Unexpected Input Readings on PCIe 7822R

Updated May 31, 2018

Reported In


  • PCIe-7822


  • LabVIEW FPGA Module

Issue Details

I have the PCIe 7822 R Series Digital I/O module and am performing digital input readings with the device in LabVIEW FPGA. My digital input signal is not reading as expected. What are some possible causes of this?


There are a variety of reasons for improper digital readings with the 7822R:
  • Improper physical connections/wiring. The front connectors on the 7822R are 4 68-pin VHDCI connectors. All the DIO channels on Connectors 0 through 3 are routed with a 50 Ω characteristic trace 
    impedance. Route all external circuitry with a similar impedance to ensure best signal quality. It is recommended to use the SHC68-C68-RDIO2 Digital Cable for R Series which then connects to the SCB-68 HSDIO Shielded Connector Block for R Series and HSDIO Devices.
  • Digital input lines set in the wrong state. When powered on, the DIO channels on the device are set input low with pull-down resistors. The input impedance is set to 50kΩ. Ensure your LabVIEW FPGA code is not programmaticly setting your input pins to be in a low impedance state when they should be in a high impedance state.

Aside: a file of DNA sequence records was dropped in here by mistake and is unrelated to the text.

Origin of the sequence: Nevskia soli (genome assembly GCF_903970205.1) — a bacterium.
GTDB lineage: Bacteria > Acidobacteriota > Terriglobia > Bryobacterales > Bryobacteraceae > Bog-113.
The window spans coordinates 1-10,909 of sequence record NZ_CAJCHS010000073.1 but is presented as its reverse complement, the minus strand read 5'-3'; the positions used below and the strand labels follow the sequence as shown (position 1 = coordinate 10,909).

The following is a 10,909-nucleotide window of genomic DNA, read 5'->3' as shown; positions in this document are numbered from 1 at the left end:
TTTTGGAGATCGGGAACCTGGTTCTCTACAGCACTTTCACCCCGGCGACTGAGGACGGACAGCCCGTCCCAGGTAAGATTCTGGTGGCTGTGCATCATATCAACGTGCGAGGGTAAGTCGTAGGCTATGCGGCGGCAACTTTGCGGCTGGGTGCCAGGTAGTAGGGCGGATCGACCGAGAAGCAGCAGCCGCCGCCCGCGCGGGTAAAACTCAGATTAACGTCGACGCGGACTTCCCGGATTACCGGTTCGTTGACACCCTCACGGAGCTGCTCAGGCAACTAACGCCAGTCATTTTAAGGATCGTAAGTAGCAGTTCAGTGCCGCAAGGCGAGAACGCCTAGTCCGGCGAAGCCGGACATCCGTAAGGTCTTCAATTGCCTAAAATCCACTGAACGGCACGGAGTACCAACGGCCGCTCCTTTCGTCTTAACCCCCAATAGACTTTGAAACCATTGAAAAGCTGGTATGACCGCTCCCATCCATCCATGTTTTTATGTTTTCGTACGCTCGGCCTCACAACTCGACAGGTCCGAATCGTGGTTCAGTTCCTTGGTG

• Signal source not outputting expected waveform. You may want to consider probing your signal source with an oscilloscope to ensure the digital signal you are trying to read is as expected. Ensure your 7822R is configured for the appropriate digital input logic level so digital highs and lows are properly registered.
  • Improper code configuration. As a starting point, it is recommended to use one of the digital input examples that ship with the R Series drivers which can be found in LabVIEW by navigating to Help > Find Examples > Hardware Input and Output > R Series > Basic IO.

Additional Information

To ensure the DIO pins you wish to use for input on your 7822R are in a high impedance state, you can set the Set Output Enable property to false for each of your channels you want configured for digital input. You can then use a ohmmeter to probe each pin and ensure the input impedance is indeed 50kΩ.


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